Thanks to Hurricane Isaac, I am the beneficiary of an all expenses paid trip to the Dirty South, which is a term of endearment, believe it or not, to the people who live here. It sounds a little insulting to me, but who am I to judge. My adventure began in Baton Rouge, a city known for, among other things, being the state capital of Louisiana.
The Art Deco capitol was constructed in the early 1930’s during the administration of Governor Huey P. Long. Somewhere, far out on a limb of my family tree, the governor and I are related. My great-grandmother was a Long. I like the thought that I have a famous relative, even though I am stretching the concept of family relations so much there is a real danger it could snap. On September 8, 1935, a respected Baton Rouge doctor shot Mr. Long in the halls of the capitol that he built. Those are the historically accepted facts, anyway. There is great disagreement, as you might expect, from the doctor’s heirs, who believe the fatal bullets came from the guns of Long’s overzealous bodyguards. Whatever the truth, two days later cousin Huey was singing with the angels.
A large statue of the “Kingfish” stands over his grave-site on the lawn in front of the capitol building.
Baton Rouge is a river town. The Mississippi flows through the city center on it’s way to the Gulf of Mexico, a swirling soup of mean, muddy water. This is no river for pleasure seekers. The Mississippi is all business at Baton Rouge; heavy, industrial business done by ocean-going freighters and tugboats pushing twenty barges at a time.
On the other hand, the river can also be seductively gorgeous.
The Dirty South may have its share of shortcomings, but they can grow some very impressive trees. Southern live oaks abound, and many are hundreds of years old.
I left Baton Rouge on September 8 and drove to McComb, Mississippi. On the way, I pulled in to a truck stop in Kentwood, Louisiana. (hometown of Brittney Spears) There was a mural with a Mardi Gras theme painted on the wall outside, and part of it advertised the seafood and other delicacies that were for sale inside. I didn’t give it much thought, because it was a truck stop, after all. How good could it be? But when I walked through the door, I was enveloped by some of the most delicious aromas I have ever smelled. I could not resist buying a cup of gumbo, even though I had to step way out of my box to do it. I could identify all but two of the ingredients. It was incredible, and so far, I am none the worse for it.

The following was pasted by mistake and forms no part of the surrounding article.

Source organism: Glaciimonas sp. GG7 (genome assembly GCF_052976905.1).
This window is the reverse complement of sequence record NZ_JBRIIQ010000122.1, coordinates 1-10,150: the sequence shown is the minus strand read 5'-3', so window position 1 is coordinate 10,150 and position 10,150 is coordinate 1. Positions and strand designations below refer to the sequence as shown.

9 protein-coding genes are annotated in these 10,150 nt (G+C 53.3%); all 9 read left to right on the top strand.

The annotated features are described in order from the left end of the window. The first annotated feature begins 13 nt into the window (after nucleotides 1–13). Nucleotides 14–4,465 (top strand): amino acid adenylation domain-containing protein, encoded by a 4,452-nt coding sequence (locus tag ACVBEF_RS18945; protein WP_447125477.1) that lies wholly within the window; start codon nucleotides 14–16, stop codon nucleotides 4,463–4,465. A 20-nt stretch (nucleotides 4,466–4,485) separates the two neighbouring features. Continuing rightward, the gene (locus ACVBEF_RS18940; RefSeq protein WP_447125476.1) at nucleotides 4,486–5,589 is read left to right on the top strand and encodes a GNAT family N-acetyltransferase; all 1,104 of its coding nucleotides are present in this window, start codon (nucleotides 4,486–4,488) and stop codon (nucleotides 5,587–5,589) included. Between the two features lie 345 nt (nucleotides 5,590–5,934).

About five miles south of McComb is the town of Magnolia. I try to avoid the word “charming” when describing anything, because I think it casts suspicion on my masculinity, but I cannot think of a better way to describe Magnolia. The town was established before the Civil War, and the public buildings and houses and the churches are so well preserved that it’s hard to tell much time has gone by since then. I was so taken with the place I could imagine living there. I saw myself sitting on my porch in a rocking chair, sipping a cold drink, while above my head ceiling fans spun the air into a magnolia scented breeze. And I would wave and shout greetings at my neighbors, who strolled down the street in the dusk of a warm summer evening. Mark Twain wrote fiction about places like Magnolia, Mississippi. After I left there, I wasn’t completely certain what I had seen was real. Willoughby. Next stop Willoughby.
Just outside of Magnolia is a cemetery with a section dedicated to veterans of the Confederate Army. Most of the men buried here died in 1862-63 from battle wounds that never healed or from disease. The Stars and Bars flutters in the wind above them.
On Sunday I left McComb and drove south to Gulfport, Mississippi.
The Gulf of Mexico at Gulfport and Biloxi has no surf to speak of. It is much like being at the shore of a large lake. The sand on the beach is fine and white, ashtray sand I call it, but after a hurricane the sand is usually buried under rotting sea grass that has been tossed up on the shore, and that is the case now. Most of the beaches are closed until they can be cleaned up.
Before 2005 there was mile upon mile of beautiful old homes like this one along Beach Boulevard between Gulfport and Biloxi. The 22 ft. storm surge that came ashore with Hurricane Katrina washed most of them away. Today there is mile upon mile of empty lots with driveways that lead to nothing.
After more than a week in the Land of Cotton, I finally saw some.
On Wednesday my adventure in the Dirty South came to an end. Being the displaced Southerner that I am, I need a dose of this every now and then. It’s good for my soul. I miss it, but at the same time, I’m glad I escaped, otherwise I would have lived my whole life in a bubble, never knowing life has so much more to offer than college football. Living in a different place among different people gave me the chance to evolve, but at my core I can’t deny I am still a product of the culture of the Dirty South. And for that, I have no regrets.